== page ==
Forest Products

Durable wood products extend the time of carbon stored in harvested wood and provide additional carbon benefits when replacing carbon-intensive fossil-based materials. We develop advanced life cycle models that integrate forest dynamics with the manufacturing, use, and end-of-life of durable wood products. The goal of our research is to identify science-based strategies for maximum system-wide carbon benefits. 

Wood Products as Sustainable Materials - Dr. Yao’s Presentation in the Seminar Series of The Future of Wood Building Products in a Changing Climate

A new project supported by Yale Planetary Solutions Project seed grant!

Using innovative wood products to replace carbon-intensive materials such as steel and concrete is a nature-based solution to climate change and global resource challenges. However, concerns about the impact of wood products on forest carbon stock and ecosystems is a major barrier to their wide adoption. This project will develop an integrated assessment tool to help evaluate the net carbon consequences of innovative wood products across their lifecycle (from forests to wood product manufacturing, use, and end of life) and the effect on ecosystems when new wood products are adopted at a large scale. This can assist in policy and decision-making and may also support biodiversity through its study of ecosystems.

Turning Wood to Plastics, our work is on the news!

Clik here for details. The work is published in Nature Sustainability

Dynamic life cycle carbon and energy analysis for cross-laminated timber in the Southeastern United States

Life Cycle Assessment (LCA) has been used to understand the carbon and energy implications of manufacturing and using cross-laminated timber (CLT), an emerging and sustainable alternative to concrete and steel. However, previous LCAs of CLT are static analyses without considering the complex interactions between the CLT manufacturing and forest systems, which are dynamic and largely affected by the variations in forest management, CLT manufacturing, and end-of-life options. This study fills this gap by developing a dynamic life-cycle modeling framework for a cradle-to-grave CLT manufacturing system across 100 years in the Southeastern United States. The framework integrates process-based simulations of CLT manufacturing and forest growth as well as Monte Carlo simulation to address uncertainty.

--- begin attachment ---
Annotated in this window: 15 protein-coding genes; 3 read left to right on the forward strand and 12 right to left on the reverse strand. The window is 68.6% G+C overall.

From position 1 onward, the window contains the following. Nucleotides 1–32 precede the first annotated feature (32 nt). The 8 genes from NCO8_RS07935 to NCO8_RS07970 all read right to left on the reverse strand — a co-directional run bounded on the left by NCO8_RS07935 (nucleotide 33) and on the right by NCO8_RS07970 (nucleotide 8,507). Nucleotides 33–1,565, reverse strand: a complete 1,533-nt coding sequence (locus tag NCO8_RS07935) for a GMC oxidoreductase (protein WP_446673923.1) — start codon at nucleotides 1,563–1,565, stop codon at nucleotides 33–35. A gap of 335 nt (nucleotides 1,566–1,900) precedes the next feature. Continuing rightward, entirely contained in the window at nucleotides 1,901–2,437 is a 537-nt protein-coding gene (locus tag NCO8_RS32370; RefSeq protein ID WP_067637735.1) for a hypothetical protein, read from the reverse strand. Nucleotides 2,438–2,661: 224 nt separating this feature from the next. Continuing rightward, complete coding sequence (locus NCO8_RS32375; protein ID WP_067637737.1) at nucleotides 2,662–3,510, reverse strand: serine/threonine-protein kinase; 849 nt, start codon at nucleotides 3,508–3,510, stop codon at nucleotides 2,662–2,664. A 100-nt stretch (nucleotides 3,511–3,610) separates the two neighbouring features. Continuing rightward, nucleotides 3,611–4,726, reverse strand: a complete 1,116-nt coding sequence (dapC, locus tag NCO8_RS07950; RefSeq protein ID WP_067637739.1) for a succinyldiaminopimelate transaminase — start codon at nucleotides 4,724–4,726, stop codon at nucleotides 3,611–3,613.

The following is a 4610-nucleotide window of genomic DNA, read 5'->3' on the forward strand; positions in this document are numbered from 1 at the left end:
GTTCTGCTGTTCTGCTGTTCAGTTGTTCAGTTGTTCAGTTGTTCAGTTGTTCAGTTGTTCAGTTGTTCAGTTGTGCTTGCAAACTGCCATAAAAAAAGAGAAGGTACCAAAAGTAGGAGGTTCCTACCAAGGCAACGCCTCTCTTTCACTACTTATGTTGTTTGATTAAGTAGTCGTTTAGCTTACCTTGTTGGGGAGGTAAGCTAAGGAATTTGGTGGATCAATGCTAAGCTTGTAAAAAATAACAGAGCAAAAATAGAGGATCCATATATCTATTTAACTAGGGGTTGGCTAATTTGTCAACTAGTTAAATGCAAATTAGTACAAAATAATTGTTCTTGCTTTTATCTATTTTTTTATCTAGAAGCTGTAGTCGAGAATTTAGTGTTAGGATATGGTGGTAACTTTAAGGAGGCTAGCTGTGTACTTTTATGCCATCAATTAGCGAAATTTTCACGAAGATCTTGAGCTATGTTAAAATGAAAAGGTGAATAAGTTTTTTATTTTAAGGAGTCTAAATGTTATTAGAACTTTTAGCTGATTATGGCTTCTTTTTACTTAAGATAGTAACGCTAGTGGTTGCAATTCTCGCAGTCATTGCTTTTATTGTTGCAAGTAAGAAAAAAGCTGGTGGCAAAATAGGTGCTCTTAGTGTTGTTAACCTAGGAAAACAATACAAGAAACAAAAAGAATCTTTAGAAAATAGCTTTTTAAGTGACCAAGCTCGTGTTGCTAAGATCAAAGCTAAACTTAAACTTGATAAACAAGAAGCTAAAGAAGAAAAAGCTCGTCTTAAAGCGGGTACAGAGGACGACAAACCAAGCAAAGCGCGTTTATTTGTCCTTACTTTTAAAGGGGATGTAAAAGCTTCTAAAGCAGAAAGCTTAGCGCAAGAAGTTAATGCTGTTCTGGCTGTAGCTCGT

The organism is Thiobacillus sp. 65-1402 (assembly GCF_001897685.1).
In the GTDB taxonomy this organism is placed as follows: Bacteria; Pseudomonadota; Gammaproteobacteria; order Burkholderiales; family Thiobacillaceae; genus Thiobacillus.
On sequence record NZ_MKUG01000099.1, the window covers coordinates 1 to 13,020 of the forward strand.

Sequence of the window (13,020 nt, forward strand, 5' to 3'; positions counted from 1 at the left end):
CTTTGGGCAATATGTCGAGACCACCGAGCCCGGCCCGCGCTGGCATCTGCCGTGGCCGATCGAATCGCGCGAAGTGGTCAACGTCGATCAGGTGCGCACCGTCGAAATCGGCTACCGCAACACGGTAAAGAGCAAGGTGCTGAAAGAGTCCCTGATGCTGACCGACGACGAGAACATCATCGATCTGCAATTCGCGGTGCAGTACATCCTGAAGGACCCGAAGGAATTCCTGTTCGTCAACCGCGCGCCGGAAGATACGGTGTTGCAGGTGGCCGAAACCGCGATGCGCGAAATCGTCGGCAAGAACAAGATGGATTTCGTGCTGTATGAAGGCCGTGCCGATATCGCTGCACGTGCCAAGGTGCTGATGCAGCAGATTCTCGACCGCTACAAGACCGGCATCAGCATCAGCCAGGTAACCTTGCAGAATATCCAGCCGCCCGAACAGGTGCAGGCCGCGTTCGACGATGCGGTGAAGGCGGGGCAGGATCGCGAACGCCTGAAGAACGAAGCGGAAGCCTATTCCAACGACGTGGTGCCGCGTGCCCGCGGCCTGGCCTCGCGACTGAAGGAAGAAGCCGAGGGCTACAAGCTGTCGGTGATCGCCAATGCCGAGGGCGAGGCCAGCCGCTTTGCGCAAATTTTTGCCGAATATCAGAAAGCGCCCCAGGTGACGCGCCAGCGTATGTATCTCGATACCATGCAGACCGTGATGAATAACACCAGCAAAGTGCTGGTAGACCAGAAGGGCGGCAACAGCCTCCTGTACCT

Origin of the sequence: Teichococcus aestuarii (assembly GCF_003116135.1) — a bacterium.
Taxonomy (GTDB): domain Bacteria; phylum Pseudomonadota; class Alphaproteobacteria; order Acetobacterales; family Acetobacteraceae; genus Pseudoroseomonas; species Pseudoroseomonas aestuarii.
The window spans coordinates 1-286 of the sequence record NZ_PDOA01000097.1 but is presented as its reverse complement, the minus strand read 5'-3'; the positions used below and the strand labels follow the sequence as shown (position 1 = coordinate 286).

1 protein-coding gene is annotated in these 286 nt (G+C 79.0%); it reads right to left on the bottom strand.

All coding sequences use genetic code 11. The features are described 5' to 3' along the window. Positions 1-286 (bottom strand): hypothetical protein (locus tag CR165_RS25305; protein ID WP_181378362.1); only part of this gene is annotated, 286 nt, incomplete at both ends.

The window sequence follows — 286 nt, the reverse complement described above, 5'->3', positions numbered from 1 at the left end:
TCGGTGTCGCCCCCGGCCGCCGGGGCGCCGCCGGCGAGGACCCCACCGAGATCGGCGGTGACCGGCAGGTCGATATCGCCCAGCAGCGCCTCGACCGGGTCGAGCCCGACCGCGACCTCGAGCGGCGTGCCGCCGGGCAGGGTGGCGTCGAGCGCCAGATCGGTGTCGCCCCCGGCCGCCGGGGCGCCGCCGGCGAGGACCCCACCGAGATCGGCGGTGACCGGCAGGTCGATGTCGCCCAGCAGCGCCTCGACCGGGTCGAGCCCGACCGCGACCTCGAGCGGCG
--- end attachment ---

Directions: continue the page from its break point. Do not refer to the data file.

Figure 1. The dynamic carbon flows associated with the forest and the life cycle of cross-laminated timber (CLT) in 100 years for a 1 hectare, equivalent to 10,000 m2, of forest land

On 1-ha forest land basis, the net greenhouse gas (GHG) emissions ranges from -954 to -1445 metric tonne CO2 eq. for a high forest productivity scenario compared to -609 to -919 metric tonne CO2 eq. for a low forest productivity scenario. All scenarios showed significant GHG emissions from forest residues decay, demonstrating the strong needs to consider forest management and their dynamic impacts in LCAs of CLT or other durable wood products (DWP). The results show that using mill residues for energy recovery has lower fossil-based GHG (59%–61% reduction) than selling residues for producing DWP, but increases the net GHG emissions due to instantaneous release of biogenic carbon in residues. In addition, the results were converted to 1 m3 basis with a cradle-to-gate system boundary to be compared with literature. The results, 113–375 kg CO2 eq./m3 across all scenarios for fossil-based GHG emissions, were consistent with previous studies. Those findings highlight the needs of system-level management to maximize the potential benefits of CLT. This work is an attributional LCA, but the presented results lay a foundation for future consequential LCAs for specific CLT buildings or commercial forest management systems.

Lan, K., S., Kelley, S., Nepal, P., and Y. Yao* (2020). Dynamic Life Cycle Carbon and Energy Analysis for Cross-Laminated Timber in the Southern U.S. Environmental Research Letters.